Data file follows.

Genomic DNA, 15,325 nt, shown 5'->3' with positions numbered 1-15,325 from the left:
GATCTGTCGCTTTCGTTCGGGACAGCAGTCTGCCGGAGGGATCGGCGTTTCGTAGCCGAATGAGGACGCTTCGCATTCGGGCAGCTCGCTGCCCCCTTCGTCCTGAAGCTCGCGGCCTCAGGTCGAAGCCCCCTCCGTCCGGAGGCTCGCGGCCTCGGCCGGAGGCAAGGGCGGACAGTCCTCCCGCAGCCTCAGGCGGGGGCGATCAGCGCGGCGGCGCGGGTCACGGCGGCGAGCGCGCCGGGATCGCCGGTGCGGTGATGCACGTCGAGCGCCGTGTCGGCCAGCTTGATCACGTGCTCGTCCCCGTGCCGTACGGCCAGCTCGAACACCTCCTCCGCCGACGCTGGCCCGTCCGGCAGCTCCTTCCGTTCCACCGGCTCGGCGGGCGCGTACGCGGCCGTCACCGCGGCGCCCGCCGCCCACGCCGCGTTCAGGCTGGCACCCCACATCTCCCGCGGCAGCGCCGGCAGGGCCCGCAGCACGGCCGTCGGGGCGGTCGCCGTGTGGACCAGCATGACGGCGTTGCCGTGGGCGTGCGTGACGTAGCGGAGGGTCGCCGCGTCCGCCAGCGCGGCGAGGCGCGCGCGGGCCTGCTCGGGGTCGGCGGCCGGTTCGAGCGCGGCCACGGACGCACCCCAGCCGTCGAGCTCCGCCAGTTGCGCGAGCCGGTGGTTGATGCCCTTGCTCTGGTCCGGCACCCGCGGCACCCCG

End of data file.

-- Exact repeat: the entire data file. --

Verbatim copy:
Genomic DNA, 15,325 nt, shown 5'->3' with positions numbered 1-15,325 from the left:
GATCTGTCGCTTTCGTTCGGGACAGCAGTCTGCCGGAGGGATCGGCGTTTCGTAGCCGAATGAGGACGCTTCGCATTCGGGCAGCTCGCTGCCCCCTTCGTCCTGAAGCTCGCGGCCTCAGGTCGAAGCCCCCTCCGTCCGGAGGCTCGCGGCCTCGGCCGGAGGCAAGGGCGGACAGTCCTCCCGCAGCCTCAGGCGGGGGCGATCAGCGCGGCGGCGCGGGTCACGGCGGCGAGCGCGCCGGGATCGCCGGTGCGGTGATGCACGTCGAGCGCCGTGTCGGCCAGCTTGATCACGTGCTCGTCCCCGTGCCGTACGGCCAGCTCGAACACCTCCTCCGCCGACGCTGGCCCGTCCGGCAGCTCCTTCCGTTCCACCGGCTCGGCGGGCGCGTACGCGGCCGTCACCGCGGCGCCCGCCGCCCACGCCGCGTTCAGGCTGGCACCCCACATCTCCCGCGGCAGCGCCGGCAGGGCCCGCAGCACGGCCGTCGGGGCGGTCGCCGTGTGGACCAGCATGACGGCGTTGCCGTGGGCGTGCGTGACGTAGCGGAGGGTCGCCGCGTCCGCCAGCGCGGCGAGGCGCGCGCGGGCCTGCTCGGGGTCGGCGGCCGGTTCGAGCGCGGCCACGGACGCACCCCAGCCGTCGAGCTCCGCCAGTTGCGCGAGCCGGTGGTTGATGCCCTTGCTCTGGTCCGGCACCCGCGGCACCCCG